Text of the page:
Rampant India expose England’s old failings at Trent Bridge

Tourists lay down a marker for the summer as fragile home batsmen are easily skittled

India’s Jasprit Bumrah celebrates after taking the wicket of England’s Stuart Broad. Photograph:  Tim Goode/PA

India’s Jasprit Bumrah celebrates after taking the wicket of England’s Stuart Broad. Photograph: Tim Goode/PA

 

First Test Day One: India 21-0 trail England 183 (J Root 64, J Bumrah 4-46, M Shami 3-28) by 162 runs.

The final four days of the first Test between England and India in Nottingham are forecast to feature some nice weather for ducks but during a dry start to what should be the marquee cricket of the summer, four of them turned up early.

They could be found next to the names of English batsmen on a sorry looking scorecard as India began their quest for a first series win on these shores since 2007 with a statement performance. Virat Kohli’s attack rolled the hosts for 183 in 65.4 overs and will resume on 21 for no loss on the second morning.

The defining collapse of six for 22 in 59 balls either side of tea was a case of English fears during the weirdly low-key buildup being realised. Since the 1-0 defeat to New Zealand – itself an education – four of the top seven have not faced a single delivery in first-class cricket and a fifth, Zak Crawley, has faced just six. The peak summer weeks have been handed to white-ball cricket and fingers simply crossed for the Test team.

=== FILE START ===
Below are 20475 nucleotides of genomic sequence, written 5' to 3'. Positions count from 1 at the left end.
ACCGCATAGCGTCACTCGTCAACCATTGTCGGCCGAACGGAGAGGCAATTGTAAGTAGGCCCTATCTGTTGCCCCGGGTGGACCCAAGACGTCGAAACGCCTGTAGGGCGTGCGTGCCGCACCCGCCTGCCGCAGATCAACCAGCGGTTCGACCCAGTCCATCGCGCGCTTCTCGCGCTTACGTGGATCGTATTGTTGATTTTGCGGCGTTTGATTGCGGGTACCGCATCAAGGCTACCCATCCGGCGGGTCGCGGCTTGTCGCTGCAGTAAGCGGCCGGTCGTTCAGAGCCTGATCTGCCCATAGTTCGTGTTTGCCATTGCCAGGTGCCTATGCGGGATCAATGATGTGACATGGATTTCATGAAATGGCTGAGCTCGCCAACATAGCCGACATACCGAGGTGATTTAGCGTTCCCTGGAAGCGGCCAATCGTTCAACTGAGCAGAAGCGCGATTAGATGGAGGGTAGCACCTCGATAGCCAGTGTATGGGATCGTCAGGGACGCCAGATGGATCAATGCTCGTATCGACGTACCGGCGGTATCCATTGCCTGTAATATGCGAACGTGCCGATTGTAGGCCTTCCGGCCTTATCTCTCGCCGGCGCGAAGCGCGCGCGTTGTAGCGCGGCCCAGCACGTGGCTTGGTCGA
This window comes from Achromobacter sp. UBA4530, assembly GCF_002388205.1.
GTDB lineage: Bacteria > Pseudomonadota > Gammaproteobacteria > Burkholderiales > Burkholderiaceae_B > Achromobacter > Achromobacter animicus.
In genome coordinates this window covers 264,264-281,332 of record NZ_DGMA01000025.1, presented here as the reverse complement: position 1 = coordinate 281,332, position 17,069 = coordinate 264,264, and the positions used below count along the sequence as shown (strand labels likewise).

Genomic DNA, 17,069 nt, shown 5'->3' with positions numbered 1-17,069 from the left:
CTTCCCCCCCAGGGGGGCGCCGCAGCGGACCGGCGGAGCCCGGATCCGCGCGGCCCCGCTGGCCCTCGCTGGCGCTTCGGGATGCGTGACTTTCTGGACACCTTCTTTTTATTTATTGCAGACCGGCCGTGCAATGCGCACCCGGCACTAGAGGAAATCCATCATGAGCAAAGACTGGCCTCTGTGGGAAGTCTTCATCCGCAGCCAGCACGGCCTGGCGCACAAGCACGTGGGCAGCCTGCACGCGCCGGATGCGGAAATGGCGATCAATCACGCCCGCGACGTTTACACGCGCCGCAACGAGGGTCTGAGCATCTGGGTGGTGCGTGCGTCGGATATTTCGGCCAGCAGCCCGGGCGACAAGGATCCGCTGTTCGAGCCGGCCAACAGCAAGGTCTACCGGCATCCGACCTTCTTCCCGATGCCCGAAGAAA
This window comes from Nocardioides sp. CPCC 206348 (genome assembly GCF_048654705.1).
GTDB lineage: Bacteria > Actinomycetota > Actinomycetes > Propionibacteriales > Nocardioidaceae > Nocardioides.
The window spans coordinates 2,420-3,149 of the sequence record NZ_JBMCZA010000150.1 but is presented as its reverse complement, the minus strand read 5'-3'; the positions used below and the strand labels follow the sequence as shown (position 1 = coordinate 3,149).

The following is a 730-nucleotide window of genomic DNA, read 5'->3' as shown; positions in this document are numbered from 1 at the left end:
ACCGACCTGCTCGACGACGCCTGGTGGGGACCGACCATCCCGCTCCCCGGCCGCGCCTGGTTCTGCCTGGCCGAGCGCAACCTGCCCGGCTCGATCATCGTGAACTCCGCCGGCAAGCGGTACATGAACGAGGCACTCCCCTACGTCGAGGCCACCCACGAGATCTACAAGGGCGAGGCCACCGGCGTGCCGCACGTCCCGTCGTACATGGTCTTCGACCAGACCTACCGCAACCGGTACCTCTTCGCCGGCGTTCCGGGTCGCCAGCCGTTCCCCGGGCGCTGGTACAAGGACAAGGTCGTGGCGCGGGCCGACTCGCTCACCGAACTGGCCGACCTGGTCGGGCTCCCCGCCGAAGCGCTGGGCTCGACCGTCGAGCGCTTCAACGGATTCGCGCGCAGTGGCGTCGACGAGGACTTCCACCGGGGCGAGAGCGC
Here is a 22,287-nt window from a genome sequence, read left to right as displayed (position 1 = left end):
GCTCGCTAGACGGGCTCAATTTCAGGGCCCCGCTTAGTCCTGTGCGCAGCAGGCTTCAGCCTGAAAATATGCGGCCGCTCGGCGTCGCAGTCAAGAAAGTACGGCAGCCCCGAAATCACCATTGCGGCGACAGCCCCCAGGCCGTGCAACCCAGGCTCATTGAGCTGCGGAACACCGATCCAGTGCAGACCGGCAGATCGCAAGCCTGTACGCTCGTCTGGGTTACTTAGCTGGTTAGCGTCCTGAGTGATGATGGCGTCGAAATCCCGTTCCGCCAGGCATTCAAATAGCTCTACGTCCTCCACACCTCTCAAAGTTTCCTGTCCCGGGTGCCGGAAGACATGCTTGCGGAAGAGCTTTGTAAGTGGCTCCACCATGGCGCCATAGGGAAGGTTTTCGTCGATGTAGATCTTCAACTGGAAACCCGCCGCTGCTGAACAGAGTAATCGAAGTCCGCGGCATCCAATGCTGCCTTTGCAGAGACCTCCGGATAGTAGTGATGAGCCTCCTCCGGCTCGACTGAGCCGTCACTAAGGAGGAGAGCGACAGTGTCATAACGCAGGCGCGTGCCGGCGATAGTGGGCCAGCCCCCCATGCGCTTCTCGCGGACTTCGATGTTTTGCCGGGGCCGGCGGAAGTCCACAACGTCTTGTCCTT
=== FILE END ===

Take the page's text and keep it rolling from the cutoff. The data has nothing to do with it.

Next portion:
India have played just one first-class match on tour, it must be said, yet their focus in training since that World Test Championship final defeat to the Black Caps in June has only been on one format. And a seam attack that saw its tyres pumped by Kohli on Tuesday certainly looked up to speed, delivering a clinical display led by Jasprit Bumrah’s four for 46 and Mohammad Shami’s three for 28, but with no weak link from the support cast of Mohammed Siraj and Shardul Thakur.

For England the chief resistance came from Joe Root, putting on 72 for the fourth wicket with the recalled Jonny Bairstow (29) and top-scoring with 64. But when the England captain was trapped lbw by Thakur amid the frenzied start to the evening session, he didn’t even bother to review, trudging back to the pavilion with the look of a man who is becoming tired with the team’s fortunes resting on his shoulders alone.

By contrast, Kohli bristled in the field after losing the toss, while his decision to stand down Ravichandran Ashwin in favour of the extra seamer – with Ravindra Jadeja his sole spinner – was vindicated by what followed. India struck early in proceedings too, Bumrah lasering one into the pads of Rory Burns in the first over for the opener’s fifth duck in 11 innings. When the Trent Bridge crowd met the first run of the day 15 minutes later with ironic cheers, India’s captain must have sensed a mood of concern.

Mohammed Shami of India celebrates after taking the wicket of Dan Lawrence. Photograph: Nathan Stirk/Getty
Mohammed Shami of India celebrates after taking the wicket of Dan Lawrence. Photograph: Nathan Stirk/Getty